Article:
Last week, Ed Rajotte, Julie Urban, Cherie Winner, and Joyce Sakamoto all met with CIDD graduate students to discuss the importance of communicating our science with the general public. Even with their different experiences from being the editor of the university’s research journal to being the head of the IPM programs across Pennsylvanian farms, the invited guests all agreed that communicating ones research to a diverse audience was a necessity. All speakers provided their unique insights for why science communication is essential for any researcher.
Dr. Raina Plowright is giving her talk ”Pathogen spillover: dynamics in reservoirs and recipients” on March 30 2017 (11am). Join us for a group lunch with Dr. Plowright at 12pm.
But please RSVP.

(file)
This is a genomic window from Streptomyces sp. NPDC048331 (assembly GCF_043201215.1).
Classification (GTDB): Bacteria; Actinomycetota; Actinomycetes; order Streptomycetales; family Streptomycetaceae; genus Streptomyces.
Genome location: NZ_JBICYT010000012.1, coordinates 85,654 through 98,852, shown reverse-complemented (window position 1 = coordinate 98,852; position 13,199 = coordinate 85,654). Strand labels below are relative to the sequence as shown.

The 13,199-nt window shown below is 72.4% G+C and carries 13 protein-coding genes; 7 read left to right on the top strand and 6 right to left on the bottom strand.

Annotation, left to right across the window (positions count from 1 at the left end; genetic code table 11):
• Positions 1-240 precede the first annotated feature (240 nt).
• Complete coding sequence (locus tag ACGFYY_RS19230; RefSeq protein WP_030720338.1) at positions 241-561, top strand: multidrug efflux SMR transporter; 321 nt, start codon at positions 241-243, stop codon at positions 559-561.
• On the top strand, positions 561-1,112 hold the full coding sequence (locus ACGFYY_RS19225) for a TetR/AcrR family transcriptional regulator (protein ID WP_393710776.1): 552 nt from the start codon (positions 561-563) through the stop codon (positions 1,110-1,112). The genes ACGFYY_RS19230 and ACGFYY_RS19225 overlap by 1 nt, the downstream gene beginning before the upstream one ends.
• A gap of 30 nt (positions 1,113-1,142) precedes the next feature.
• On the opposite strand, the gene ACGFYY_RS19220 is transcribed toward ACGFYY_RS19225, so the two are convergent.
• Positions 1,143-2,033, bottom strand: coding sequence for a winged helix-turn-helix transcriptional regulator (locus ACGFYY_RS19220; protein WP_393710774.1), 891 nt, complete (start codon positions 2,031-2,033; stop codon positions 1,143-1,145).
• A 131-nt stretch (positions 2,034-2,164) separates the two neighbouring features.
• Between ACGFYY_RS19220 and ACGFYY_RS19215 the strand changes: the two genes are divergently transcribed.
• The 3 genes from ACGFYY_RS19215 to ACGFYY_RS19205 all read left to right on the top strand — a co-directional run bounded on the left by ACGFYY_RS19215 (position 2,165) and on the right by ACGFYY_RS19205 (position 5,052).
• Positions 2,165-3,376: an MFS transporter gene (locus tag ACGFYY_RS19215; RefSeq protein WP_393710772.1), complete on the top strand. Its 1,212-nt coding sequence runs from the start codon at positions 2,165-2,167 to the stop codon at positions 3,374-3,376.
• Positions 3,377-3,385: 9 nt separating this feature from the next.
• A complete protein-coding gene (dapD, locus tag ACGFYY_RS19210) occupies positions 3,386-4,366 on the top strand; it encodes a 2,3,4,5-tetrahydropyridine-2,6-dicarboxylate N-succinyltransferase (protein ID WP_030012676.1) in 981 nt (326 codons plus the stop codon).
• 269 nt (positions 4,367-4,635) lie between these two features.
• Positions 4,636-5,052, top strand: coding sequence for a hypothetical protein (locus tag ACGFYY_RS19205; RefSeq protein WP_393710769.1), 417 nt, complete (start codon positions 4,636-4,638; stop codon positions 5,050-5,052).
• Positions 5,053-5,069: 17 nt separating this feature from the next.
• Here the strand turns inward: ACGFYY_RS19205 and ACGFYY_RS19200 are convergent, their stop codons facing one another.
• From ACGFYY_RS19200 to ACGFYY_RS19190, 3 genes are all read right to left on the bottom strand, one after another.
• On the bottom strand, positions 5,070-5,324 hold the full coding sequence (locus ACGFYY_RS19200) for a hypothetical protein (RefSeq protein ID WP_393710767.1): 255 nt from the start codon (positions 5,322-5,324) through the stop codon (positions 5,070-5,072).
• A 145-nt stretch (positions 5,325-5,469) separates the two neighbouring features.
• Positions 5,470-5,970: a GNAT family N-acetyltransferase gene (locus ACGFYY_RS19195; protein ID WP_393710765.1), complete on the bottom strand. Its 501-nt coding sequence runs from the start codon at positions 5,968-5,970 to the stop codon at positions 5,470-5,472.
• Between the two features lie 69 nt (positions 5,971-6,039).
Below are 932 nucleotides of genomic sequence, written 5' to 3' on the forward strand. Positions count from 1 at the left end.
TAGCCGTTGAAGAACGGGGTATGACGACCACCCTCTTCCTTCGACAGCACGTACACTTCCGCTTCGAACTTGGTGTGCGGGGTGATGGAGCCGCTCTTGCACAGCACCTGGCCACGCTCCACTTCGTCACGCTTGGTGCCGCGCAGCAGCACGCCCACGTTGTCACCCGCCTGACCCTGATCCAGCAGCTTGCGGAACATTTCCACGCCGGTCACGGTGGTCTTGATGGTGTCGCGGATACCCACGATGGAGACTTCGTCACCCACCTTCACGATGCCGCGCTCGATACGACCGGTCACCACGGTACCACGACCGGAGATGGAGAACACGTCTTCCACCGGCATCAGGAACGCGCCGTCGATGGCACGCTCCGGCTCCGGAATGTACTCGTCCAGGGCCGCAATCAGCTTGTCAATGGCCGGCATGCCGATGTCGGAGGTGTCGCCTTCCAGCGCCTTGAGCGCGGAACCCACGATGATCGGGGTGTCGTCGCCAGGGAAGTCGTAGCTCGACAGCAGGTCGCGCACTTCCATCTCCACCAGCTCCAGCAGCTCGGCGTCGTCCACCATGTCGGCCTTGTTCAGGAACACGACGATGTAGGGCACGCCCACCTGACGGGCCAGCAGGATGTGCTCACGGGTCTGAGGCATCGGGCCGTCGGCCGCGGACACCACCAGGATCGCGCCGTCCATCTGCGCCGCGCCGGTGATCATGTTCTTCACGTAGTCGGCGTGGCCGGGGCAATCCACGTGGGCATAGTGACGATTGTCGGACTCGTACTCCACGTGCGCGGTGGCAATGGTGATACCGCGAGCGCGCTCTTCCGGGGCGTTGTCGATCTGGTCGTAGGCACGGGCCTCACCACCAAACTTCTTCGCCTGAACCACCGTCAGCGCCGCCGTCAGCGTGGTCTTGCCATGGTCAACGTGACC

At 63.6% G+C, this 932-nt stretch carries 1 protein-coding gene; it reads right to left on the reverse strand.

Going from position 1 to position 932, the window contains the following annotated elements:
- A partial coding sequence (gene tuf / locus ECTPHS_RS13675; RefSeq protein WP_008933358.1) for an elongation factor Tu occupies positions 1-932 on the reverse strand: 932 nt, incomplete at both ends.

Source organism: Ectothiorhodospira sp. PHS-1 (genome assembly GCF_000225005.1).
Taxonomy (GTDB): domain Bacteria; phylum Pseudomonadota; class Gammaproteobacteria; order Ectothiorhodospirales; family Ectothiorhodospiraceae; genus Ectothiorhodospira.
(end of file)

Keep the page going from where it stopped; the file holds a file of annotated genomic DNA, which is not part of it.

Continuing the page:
Dr. Helen Wearing is giving her talk ” Modeling the expansion of dengue and Zika: what’s old is new; what’s new is old” on March 23, 2017 (11am). Join us for a group lunch with Dr. Wearing at 12pm.
But please RSVP.
If your dream job is in academia, Monday’s (3/13) panel discussion on “Climbing the Ivory Tower: transitioning from PhD to post-doc and beyond” was a lively discussion filled with useful advice for how to stick the academic career track. We also got to hear interesting personal anecdotes from early career faculty Nita Bharti, Moriah Szpara, and Margarita Lopez-Uribe, and ask questions about the life academic.
The panel discussion was structured with 45 minutes of structured questions followed by 15 minutes of open questions from audience members. 37 students and post-docs attended from a wide variety of backgrounds and departments (biology, entomology, BMB, ecology and even engineering).